10. 10. Introduction Off-Line Problem On-Line Problem Summary Appendix Large Problem Set: Minimum Yield vs. Free Memory 0.1 0.2 0.3 0.4 0.5 0.6 0.7 0.8 0.9 0.3 0.35 0.4 0.45 0.5 0.55 Slack MinimumYield bound MCB8 GR GB SG SGB RRND RRNZ Mark Stillwell UH M¯anoa ICS DFRS for Clusters
  11. 11. Introduction Off-Line Problem On-Line Problem Summary Appendix Conclusions The problem is tractable Multi-capacity bin packing algorithms perform well Greedy algorithms perform okay, and are very fast Randomized rounding approaches are not very promising Mark Stillwell UH M¯anoa ICS DFRS for Clusters
  12. 12. Introduction Off-Line Problem On-Line Problem Summary Appendix On-Line Problem Assumptions Job arrival/completion times are not known in advance Jobs are temporary The user wants a final result Quick turnaround relative to runtime is desired Jobs are not interactive So can wait until resources are available to start We avoid the use of runtime estimates Mark Stillwell UH M¯anoa ICS DFRS for Clusters
  13. 13. Introduction Off-Line Problem On-Line Problem Summary Appendix Stretch Our goal: minimize maximum stretch (aka slowdown) Stretch: the time a job spends in the system divided by the time that would be spent in a dedicated system [Bender et al., 1998] Popular to quantify schedule quality post-mortem Not generally used to make scheduling decisions Runtime computation requires (unreliable) user estimates. Minimizing average stretch prone to starvation Minimizing maximum stretch captures notions of both performance and fairness. Our approach: try to maximize minimum yield Similar, but not the same, as minimizing maximum stretch Mark Stillwell UH M¯anoa ICS DFRS for Clusters
  14. 14. Introduction Off-Line Problem On-Line Problem Summary Appendix Max Stretch Degradation vs. Load, no migration cost 1 10 100 1000 0.1 0.2 0.3 0.4 0.5 0.6 0.7 0.8 0.9 StretchDegradationFactor Load EASY FCFS GREEDY GREEDYP GREEDYPM DynMCB8 MCB8P 600 MCB8PG 600 Mark Stillwell UH M¯anoa ICS DFRS for Clusters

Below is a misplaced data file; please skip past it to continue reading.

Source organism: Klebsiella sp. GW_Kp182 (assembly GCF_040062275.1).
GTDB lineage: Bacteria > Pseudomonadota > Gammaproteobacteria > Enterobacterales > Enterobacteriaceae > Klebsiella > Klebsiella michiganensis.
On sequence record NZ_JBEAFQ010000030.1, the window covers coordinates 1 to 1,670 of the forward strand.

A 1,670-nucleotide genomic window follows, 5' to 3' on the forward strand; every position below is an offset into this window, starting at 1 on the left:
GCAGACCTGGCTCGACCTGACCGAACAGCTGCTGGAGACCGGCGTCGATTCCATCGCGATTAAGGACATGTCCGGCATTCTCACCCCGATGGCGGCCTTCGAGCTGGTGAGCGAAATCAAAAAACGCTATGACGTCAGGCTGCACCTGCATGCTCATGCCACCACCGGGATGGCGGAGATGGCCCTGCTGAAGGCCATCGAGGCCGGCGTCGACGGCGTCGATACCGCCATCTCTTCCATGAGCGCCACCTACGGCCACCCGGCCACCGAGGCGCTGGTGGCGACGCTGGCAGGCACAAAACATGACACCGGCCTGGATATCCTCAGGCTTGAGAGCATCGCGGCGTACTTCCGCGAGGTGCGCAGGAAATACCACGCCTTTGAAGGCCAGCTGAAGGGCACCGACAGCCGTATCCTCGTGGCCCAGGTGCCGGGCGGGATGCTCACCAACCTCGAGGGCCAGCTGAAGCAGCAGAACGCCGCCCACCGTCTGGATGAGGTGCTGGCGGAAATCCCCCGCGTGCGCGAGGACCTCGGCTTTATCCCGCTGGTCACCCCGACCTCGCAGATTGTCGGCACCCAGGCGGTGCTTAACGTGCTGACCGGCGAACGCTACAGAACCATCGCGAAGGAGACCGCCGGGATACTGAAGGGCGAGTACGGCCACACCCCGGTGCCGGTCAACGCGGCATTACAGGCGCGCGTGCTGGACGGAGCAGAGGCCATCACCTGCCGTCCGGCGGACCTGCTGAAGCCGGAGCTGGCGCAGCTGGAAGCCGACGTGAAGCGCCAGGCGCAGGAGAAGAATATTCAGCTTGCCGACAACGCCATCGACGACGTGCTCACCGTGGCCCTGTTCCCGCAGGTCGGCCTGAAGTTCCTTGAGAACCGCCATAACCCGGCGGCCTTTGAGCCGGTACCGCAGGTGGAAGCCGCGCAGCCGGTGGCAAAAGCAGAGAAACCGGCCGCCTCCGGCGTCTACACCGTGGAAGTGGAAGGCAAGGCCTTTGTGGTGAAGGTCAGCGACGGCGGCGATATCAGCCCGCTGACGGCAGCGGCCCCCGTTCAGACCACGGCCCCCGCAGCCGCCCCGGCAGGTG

15. 15. Introduction Off-Line Problem On-Line Problem Summary Appendix Conclusions DFRS approaches can significantly outperform traditional approaches Aggressive repacking can lead to much better resource allocations But also to heavy migration costs Greedy migration is not that useful Mark Stillwell UH M¯anoa ICS DFRS for Clusters
  16. 16. Introduction Off-Line Problem On-Line Problem Summary Appendix Summary We have proposed a novel approach to job scheduling on clusters, Dynamic Fractional Resource Scheduling, that makes use of modern virtual machine technology and seeks to optimize a runtime-computable, user-centric measure of performance called the minimum yield Multi-capacity bin packing heuristics can be used to find good solutions Our approach avoids the use of unreliable runtime estimates This approach has the potential to lead to order-of-magnitude improvements in performance over current technology Mark Stillwell UH M¯anoa ICS DFRS for Clusters
  17. 17. Introduction Off-Line Problem On-Line Problem Summary Appendix References I Bender, M. A., Chakrabarti, S., and Muthukrishnan, S. (1998). Flow and Stretch Metrics for Scheduling Continuous Job Streams. In Proc. of the 9th ACM-SIAM Symp. On Discrete Algorithms, pages 270–279. Marchal, L., Yang, Y., Casanova, H., and Robert, Y. (2006). Steady-state scheduling of multiple divisible load applications on wide-area distributed computing platforms. Intl. J. of High Performance Computing Applications, 20(3):365–381. Mark Stillwell UH M¯anoa ICS DFRS for Clusters
  18. 18. Introduction Off-Line Problem On-Line Problem Summary Appendix References II Stillwell, M., Shanzenbach, D., Vivien, F., and Casanova, H. (2009). Resource Allocation using Virtual Clusters. In CCGrid, pages 260–267. IEEE. Stillwell, M., Vivien, F., and Casanova, H. (2010). Dynamic fractional resource scheduling for HPC workloads. In IPDPS. to appear. Mark Stillwell UH M¯anoa ICS DFRS for Clusters